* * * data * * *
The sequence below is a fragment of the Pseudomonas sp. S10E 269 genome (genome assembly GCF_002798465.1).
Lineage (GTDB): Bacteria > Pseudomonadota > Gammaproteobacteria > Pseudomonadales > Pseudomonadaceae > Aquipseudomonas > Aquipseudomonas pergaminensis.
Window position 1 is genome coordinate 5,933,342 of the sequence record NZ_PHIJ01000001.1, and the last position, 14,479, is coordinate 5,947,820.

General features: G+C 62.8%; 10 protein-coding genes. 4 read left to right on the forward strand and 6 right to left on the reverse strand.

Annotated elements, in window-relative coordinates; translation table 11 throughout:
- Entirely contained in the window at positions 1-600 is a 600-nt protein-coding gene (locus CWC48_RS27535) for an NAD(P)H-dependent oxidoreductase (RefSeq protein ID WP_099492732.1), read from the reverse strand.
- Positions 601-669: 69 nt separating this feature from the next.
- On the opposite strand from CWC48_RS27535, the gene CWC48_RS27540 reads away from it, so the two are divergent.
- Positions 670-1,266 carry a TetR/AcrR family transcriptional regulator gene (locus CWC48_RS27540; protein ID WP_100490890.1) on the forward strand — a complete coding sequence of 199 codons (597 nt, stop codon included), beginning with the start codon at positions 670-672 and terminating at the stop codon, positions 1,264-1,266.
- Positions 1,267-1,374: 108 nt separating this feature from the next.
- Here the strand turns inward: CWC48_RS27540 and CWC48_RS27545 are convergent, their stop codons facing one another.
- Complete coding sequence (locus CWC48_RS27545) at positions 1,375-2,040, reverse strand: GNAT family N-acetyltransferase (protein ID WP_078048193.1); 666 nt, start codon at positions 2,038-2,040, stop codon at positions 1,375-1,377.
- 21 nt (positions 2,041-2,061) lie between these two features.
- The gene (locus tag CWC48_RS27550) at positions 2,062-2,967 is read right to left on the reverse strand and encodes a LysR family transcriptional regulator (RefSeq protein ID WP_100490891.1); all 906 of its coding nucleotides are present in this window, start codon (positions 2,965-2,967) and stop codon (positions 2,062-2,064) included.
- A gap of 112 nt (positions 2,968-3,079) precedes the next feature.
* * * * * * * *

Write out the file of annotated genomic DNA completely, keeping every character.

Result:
The sequence below is a fragment of the Pseudomonas sp. S10E 269 genome (genome assembly GCF_002798465.1).
Lineage (GTDB): Bacteria > Pseudomonadota > Gammaproteobacteria > Pseudomonadales > Pseudomonadaceae > Aquipseudomonas > Aquipseudomonas pergaminensis.
Window position 1 is genome coordinate 5,933,342 of the sequence record NZ_PHIJ01000001.1, and the last position, 14,479, is coordinate 5,947,820.

General features: G+C 62.8%; 10 protein-coding genes. 4 read left to right on the forward strand and 6 right to left on the reverse strand.

Annotated elements, in window-relative coordinates; translation table 11 throughout:
- Entirely contained in the window at positions 1-600 is a 600-nt protein-coding gene (locus CWC48_RS27535) for an NAD(P)H-dependent oxidoreductase (RefSeq protein ID WP_099492732.1), read from the reverse strand.
- Positions 601-669: 69 nt separating this feature from the next.
- On the opposite strand from CWC48_RS27535, the gene CWC48_RS27540 reads away from it, so the two are divergent.
- Positions 670-1,266 carry a TetR/AcrR family transcriptional regulator gene (locus CWC48_RS27540; protein ID WP_100490890.1) on the forward strand — a complete coding sequence of 199 codons (597 nt, stop codon included), beginning with the start codon at positions 670-672 and terminating at the stop codon, positions 1,264-1,266.
- Positions 1,267-1,374: 108 nt separating this feature from the next.
- Here the strand turns inward: CWC48_RS27540 and CWC48_RS27545 are convergent, their stop codons facing one another.
- Complete coding sequence (locus CWC48_RS27545) at positions 1,375-2,040, reverse strand: GNAT family N-acetyltransferase (protein ID WP_078048193.1); 666 nt, start codon at positions 2,038-2,040, stop codon at positions 1,375-1,377.
- 21 nt (positions 2,041-2,061) lie between these two features.
- The gene (locus tag CWC48_RS27550) at positions 2,062-2,967 is read right to left on the reverse strand and encodes a LysR family transcriptional regulator (RefSeq protein ID WP_100490891.1); all 906 of its coding nucleotides are present in this window, start codon (positions 2,965-2,967) and stop codon (positions 2,062-2,064) included.
- A gap of 112 nt (positions 2,968-3,079) precedes the next feature.